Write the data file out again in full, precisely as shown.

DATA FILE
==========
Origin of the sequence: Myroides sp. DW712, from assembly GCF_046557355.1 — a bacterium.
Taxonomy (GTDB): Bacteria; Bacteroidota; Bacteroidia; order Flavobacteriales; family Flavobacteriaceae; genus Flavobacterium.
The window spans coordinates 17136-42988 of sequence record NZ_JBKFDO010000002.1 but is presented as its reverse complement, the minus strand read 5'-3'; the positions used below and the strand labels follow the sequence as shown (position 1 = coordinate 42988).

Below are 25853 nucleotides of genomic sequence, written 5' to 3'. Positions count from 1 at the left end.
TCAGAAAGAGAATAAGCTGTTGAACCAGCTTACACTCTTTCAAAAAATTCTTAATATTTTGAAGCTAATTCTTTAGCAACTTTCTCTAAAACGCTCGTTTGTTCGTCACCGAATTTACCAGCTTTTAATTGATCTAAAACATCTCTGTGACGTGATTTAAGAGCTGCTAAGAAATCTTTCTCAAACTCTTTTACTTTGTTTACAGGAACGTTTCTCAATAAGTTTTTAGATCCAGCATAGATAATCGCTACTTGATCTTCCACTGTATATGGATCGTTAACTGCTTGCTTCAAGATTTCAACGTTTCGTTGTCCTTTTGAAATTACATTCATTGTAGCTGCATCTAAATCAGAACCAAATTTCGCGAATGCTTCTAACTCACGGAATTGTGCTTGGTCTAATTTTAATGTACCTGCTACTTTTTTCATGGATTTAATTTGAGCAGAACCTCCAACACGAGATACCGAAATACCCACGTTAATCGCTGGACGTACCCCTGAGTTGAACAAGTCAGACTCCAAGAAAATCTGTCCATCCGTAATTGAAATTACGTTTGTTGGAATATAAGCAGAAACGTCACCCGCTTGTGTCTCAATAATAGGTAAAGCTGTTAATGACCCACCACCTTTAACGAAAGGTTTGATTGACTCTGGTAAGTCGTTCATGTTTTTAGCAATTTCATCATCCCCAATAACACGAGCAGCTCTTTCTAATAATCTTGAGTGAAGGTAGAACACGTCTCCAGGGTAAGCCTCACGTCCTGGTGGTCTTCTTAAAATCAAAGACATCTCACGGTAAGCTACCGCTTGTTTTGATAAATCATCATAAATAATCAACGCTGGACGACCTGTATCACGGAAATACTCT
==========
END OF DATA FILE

Origin of the sequence: Myroides sp. DW712, from assembly GCF_046557355.1 — a bacterium.
Taxonomy (GTDB): Bacteria; Bacteroidota; Bacteroidia; order Flavobacteriales; family Flavobacteriaceae; genus Flavobacterium.
The window spans coordinates 17136-42988 of sequence record NZ_JBKFDO010000002.1 but is presented as its reverse complement, the minus strand read 5'-3'; the positions used below and the strand labels follow the sequence as shown (position 1 = coordinate 42988).

Below are 25853 nucleotides of genomic sequence, written 5' to 3'. Positions count from 1 at the left end.
TCAGAAAGAGAATAAGCTGTTGAACCAGCTTACACTCTTTCAAAAAATTCTTAATATTTTGAAGCTAATTCTTTAGCAACTTTCTCTAAAACGCTCGTTTGTTCGTCACCGAATTTACCAGCTTTTAATTGATCTAAAACATCTCTGTGACGTGATTTAAGAGCTGCTAAGAAATCTTTCTCAAACTCTTTTACTTTGTTTACAGGAACGTTTCTCAATAAGTTTTTAGATCCAGCATAGATAATCGCTACTTGATCTTCCACTGTATATGGATCGTTAACTGCTTGCTTCAAGATTTCAACGTTTCGTTGTCCTTTTGAAATTACATTCATTGTAGCTGCATCTAAATCAGAACCAAATTTCGCGAATGCTTCTAACTCACGGAATTGTGCTTGGTCTAATTTTAATGTACCTGCTACTTTTTTCATGGATTTAATTTGAGCAGAACCTCCAACACGAGATACCGAAATACCCACGTTAATCGCTGGACGTACCCCTGAGTTGAACAAGTCAGACTCCAAGAAAATCTGTCCATCCGTAATTGAAATTACGTTTGTTGGAATATAAGCAGAAACGTCACCCGCTTGTGTCTCAATAATAGGTAAAGCTGTTAATGACCCACCACCTTTAACGAAAGGTTTGATTGACTCTGGTAAGTCGTTCATGTTTTTAGCAATTTCATCATCCCCAATAACACGAGCAGCTCTTTCTAATAATCTTGAGTGAAGGTAGAACACGTCTCCAGGGTAAGCCTCACGTCCTGGTGGTCTTCTTAAAATCAAAGACATCTCACGGTAAGCTACCGCTTGTTTTGATAAATCATCATAAATAATCAACGCTGGACGACCTGTATCACGGAAATACTCT